Ministry of Civil Defence & emergency Management(MCDEM), New Zealand

 

Kevin Fenaughty

Simon Chambers

Anna Mason

 

 

Disaster eHealth, Disaster Management and Data Sharing – Which Data, Who with, When?

In New Zealand, agencies seem very happy with the level of communication and collaboration between them. However, as more data is collected and stored and more uses for this data is found, it may be that Information systems and eHealth technologies can exploit this data even more. Examples of datasets that may contribute to the minimum dataset (MDS) include geographical and transport data, data about infrastructure presence and performance, health and demographic data, natural hazard and environmental data as well as data generated by and for organisations involved in preparing for and responding to disasters, both locally and internationally.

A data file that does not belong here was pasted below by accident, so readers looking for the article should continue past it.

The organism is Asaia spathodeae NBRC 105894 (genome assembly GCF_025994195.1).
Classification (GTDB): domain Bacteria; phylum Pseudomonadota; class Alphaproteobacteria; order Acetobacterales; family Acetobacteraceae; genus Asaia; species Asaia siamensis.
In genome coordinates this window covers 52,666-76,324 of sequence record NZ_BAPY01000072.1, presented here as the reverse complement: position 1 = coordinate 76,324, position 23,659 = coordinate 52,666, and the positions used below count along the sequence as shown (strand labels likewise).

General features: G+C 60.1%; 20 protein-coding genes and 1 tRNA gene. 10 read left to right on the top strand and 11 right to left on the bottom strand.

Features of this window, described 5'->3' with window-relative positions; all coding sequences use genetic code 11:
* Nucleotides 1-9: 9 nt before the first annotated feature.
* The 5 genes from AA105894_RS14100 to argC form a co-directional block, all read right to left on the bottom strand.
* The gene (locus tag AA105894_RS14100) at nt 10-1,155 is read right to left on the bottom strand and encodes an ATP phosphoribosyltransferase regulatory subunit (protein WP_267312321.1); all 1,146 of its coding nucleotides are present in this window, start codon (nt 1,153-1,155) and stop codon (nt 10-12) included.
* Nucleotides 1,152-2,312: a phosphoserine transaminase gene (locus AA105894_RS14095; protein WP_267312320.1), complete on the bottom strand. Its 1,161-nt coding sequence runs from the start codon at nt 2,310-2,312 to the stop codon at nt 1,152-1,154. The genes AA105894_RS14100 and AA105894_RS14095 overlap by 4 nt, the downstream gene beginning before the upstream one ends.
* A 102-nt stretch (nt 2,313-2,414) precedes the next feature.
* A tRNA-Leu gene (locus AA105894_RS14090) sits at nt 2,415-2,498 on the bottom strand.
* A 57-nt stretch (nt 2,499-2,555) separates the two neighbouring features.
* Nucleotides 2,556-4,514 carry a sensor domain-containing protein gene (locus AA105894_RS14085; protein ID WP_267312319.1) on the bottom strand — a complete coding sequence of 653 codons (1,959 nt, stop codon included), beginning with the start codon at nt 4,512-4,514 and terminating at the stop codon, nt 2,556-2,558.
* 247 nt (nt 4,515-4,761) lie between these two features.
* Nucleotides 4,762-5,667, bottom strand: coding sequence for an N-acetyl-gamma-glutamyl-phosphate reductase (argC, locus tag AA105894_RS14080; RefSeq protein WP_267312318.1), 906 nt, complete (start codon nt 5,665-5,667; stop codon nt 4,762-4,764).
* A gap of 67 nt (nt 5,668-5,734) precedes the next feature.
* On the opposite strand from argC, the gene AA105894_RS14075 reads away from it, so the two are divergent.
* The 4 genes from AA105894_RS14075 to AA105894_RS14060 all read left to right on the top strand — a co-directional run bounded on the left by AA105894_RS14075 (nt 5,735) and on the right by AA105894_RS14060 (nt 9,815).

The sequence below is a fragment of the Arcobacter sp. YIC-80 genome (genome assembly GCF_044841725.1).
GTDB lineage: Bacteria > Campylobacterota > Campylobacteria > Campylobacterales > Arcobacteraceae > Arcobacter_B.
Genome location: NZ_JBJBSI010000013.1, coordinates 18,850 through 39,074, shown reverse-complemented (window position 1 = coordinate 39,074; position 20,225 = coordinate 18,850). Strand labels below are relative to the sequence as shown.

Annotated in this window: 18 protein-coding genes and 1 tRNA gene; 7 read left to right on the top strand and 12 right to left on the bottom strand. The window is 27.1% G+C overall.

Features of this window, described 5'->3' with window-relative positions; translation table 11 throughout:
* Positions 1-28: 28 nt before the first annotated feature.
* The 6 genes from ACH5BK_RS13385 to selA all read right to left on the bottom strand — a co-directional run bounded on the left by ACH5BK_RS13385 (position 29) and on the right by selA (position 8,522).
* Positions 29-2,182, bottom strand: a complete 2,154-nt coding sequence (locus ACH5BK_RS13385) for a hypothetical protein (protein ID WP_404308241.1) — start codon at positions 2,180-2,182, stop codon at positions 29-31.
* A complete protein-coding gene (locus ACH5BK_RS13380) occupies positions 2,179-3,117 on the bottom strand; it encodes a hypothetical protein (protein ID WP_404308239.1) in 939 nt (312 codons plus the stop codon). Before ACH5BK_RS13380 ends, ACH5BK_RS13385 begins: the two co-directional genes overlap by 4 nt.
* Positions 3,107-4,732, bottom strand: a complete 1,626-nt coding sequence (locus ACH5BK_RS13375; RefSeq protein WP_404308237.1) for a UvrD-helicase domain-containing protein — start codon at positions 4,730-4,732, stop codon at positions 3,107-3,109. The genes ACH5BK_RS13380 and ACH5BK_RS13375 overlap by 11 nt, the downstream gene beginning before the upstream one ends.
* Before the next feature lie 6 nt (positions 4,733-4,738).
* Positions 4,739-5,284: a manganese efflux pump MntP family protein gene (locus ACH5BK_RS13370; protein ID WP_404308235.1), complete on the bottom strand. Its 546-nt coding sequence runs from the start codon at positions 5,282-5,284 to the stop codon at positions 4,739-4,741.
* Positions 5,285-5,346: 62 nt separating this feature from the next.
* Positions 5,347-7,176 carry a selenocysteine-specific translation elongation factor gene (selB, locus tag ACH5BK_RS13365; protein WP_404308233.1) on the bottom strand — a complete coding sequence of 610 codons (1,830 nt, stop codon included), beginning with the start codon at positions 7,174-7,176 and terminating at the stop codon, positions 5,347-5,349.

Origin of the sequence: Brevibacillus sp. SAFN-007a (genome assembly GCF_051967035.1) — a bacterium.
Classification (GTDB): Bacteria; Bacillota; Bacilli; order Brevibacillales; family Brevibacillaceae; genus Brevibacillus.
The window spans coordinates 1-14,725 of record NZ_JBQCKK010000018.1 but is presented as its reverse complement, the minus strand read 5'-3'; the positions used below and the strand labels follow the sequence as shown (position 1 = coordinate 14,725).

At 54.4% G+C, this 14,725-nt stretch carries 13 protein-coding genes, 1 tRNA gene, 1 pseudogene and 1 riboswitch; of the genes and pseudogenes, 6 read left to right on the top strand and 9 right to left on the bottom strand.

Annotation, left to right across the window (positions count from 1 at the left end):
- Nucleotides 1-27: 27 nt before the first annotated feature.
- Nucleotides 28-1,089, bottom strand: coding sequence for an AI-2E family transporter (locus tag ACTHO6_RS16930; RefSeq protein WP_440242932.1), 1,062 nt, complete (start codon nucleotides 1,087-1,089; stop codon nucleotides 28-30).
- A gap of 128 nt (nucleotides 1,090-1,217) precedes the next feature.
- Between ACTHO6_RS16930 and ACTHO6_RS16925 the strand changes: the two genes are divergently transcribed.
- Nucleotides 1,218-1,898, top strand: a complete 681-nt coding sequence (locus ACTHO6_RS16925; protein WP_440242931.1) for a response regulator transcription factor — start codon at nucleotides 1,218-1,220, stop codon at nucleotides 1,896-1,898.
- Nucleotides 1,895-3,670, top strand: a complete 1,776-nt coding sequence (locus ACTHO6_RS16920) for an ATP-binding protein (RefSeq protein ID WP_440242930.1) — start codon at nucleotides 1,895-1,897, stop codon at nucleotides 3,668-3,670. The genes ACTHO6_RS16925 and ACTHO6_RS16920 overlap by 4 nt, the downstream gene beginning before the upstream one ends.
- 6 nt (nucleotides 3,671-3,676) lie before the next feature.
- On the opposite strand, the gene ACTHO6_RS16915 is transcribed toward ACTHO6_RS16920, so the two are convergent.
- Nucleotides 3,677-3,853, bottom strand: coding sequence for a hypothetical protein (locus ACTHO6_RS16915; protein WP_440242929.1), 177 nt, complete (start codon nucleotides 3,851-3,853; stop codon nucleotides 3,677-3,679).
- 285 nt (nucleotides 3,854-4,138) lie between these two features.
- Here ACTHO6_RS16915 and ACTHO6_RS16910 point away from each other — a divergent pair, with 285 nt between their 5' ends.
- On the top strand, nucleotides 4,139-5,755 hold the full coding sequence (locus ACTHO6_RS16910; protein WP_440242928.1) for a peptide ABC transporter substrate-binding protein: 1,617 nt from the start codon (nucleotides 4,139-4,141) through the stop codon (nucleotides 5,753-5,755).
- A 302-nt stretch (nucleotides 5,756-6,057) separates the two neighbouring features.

Workshop Scope:

·        Is there a role for a minimum dataset for New Zealand disaster management and disaster medicine?

·        Where will the data come from?

·        How can we share data safely?

·        What data when, and why?

 

Main Objectives:

·        Identify issues and ways forward in terms of supporting disaster management and disaster medicine by means of appropriate data sharing

·        Investigate and develop the concept of a minimum dataset (MDS) that will be made available to organisations involved in disaster management and medicine

 

Auckland University of Technology

 

 

Dave Parry

Javid Abdelmoneim

Reem Abbas

 

 

 

 

Reaching the Last Mile – Early Action Messaging Through the WhatNow Service and Hazard Apps